Admitting the mistake, the United States has said that it killed ten civilians in Kabul when drone strikes were launched in Kabul last month.
A top general admitted the United States had made a “mistake” when it launched a drone strike in Kabul, killing 10 civilians including children during the frenzied final days of the US pullout from Afghanistan, news agency AFP reported.
The strike, a macabre coda to the 20-year US war in Afghanistan, was meant to target a suspected “Daesh” operation that US intelligence had “reasonable certainty” aimed to attack the Kabul airport, the report quoted US Central Command commander General Kenneth McKenzie as saying.
“The strike was a tragic mistake,” McKenzie told reporters after an investigation, the report said.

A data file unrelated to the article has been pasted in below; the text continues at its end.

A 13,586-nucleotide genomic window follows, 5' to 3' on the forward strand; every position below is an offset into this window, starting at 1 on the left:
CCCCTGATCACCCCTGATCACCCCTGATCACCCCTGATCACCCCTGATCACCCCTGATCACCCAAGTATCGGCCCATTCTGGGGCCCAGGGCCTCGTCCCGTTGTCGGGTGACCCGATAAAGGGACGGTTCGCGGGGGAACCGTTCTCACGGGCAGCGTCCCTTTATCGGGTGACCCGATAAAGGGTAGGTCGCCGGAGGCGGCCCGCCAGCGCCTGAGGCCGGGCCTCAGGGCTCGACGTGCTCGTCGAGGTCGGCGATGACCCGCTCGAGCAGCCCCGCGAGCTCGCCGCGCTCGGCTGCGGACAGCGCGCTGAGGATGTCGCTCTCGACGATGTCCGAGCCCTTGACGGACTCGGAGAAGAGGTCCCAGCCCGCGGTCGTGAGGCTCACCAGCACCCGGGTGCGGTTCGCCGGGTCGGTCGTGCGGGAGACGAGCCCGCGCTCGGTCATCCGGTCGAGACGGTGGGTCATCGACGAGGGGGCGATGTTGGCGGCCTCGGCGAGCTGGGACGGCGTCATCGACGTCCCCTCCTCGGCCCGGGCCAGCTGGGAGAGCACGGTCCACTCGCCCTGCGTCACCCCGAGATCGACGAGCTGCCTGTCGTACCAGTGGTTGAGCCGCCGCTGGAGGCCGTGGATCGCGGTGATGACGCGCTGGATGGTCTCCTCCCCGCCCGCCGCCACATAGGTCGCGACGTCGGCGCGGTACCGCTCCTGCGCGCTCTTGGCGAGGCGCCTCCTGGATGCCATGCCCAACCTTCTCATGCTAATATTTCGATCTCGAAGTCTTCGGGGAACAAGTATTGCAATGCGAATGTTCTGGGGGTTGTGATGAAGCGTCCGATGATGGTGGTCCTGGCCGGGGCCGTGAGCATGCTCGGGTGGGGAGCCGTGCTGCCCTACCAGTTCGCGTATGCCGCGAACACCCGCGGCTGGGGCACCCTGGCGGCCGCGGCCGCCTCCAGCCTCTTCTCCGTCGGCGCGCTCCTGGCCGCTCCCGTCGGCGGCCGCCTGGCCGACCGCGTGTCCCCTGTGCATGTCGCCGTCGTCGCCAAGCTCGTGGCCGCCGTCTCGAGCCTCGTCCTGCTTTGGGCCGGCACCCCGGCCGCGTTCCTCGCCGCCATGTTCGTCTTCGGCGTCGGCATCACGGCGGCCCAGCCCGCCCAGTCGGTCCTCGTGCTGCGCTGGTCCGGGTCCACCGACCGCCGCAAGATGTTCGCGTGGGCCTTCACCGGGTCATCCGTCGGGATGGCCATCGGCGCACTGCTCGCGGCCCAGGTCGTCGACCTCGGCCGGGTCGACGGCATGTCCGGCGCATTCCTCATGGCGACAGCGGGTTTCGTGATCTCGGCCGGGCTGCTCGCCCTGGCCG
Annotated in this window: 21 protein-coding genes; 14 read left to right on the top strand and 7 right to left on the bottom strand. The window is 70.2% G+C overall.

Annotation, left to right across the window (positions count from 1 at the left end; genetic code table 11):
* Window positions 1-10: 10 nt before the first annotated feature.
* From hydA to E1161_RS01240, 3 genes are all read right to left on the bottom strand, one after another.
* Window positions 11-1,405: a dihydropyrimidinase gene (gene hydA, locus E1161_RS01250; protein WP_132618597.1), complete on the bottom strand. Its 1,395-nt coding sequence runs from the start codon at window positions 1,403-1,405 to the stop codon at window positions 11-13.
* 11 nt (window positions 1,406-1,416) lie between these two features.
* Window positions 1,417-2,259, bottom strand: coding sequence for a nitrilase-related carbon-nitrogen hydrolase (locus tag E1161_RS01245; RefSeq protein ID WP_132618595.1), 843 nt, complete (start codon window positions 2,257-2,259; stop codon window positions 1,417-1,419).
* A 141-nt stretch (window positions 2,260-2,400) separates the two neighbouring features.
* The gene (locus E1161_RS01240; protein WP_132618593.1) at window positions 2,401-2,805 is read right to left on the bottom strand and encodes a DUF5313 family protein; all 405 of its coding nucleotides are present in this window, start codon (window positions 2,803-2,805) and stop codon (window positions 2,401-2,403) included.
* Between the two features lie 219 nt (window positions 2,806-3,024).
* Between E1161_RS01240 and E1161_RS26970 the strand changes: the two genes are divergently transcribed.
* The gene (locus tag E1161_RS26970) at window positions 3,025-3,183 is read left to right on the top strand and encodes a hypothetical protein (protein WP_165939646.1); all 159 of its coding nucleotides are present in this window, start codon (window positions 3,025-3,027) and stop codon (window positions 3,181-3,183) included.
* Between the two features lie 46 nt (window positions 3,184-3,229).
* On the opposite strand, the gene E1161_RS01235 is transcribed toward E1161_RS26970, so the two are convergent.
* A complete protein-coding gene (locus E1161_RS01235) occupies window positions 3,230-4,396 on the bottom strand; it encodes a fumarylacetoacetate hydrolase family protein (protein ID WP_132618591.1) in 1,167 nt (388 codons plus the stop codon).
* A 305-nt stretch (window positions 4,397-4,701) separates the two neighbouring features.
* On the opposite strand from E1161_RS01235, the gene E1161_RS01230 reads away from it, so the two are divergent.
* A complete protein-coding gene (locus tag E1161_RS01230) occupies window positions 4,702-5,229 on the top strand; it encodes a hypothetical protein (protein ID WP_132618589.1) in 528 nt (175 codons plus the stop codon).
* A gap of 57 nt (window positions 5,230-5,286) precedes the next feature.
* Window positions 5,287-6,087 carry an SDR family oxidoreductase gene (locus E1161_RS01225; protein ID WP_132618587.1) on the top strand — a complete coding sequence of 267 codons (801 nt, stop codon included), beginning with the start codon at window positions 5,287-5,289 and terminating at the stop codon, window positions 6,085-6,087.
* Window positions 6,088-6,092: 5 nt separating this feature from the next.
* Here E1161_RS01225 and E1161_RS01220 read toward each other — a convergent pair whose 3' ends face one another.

In a statement, US Defense Secretary Lloyd Austin apologized to the relatives of those killed in the strike.
“I offer my deepest condolences to surviving family members of those who were killed,” Austin said in a statement.
“We apologize, and we will endeavor to learn from this horrible mistake,” he said.
McKenzie said the government was studying on how payments for damages could be made to the families of those killed.
The report quoting general said that on August 29 US forces had tracked a white Toyota for eight hours after seeing it at a site in Kabul that intelligence had identified as a location from which Daesh operatives were believed to be preparing attacks on the Kabul airport.
Intelligence reports had led US forces to watch for a white Toyota Corolla that the group was allegedly using, he said.
“We selected this car based on its movement at a known target area of interest to us,” McKenzie said.
“Clearly our intelligence was wrong on this particular white Toyota,” he was quoted as saying.
The drone strike killed 10 people, including seven children, according to McKenzie, none of who ultimately were linked to the militant group.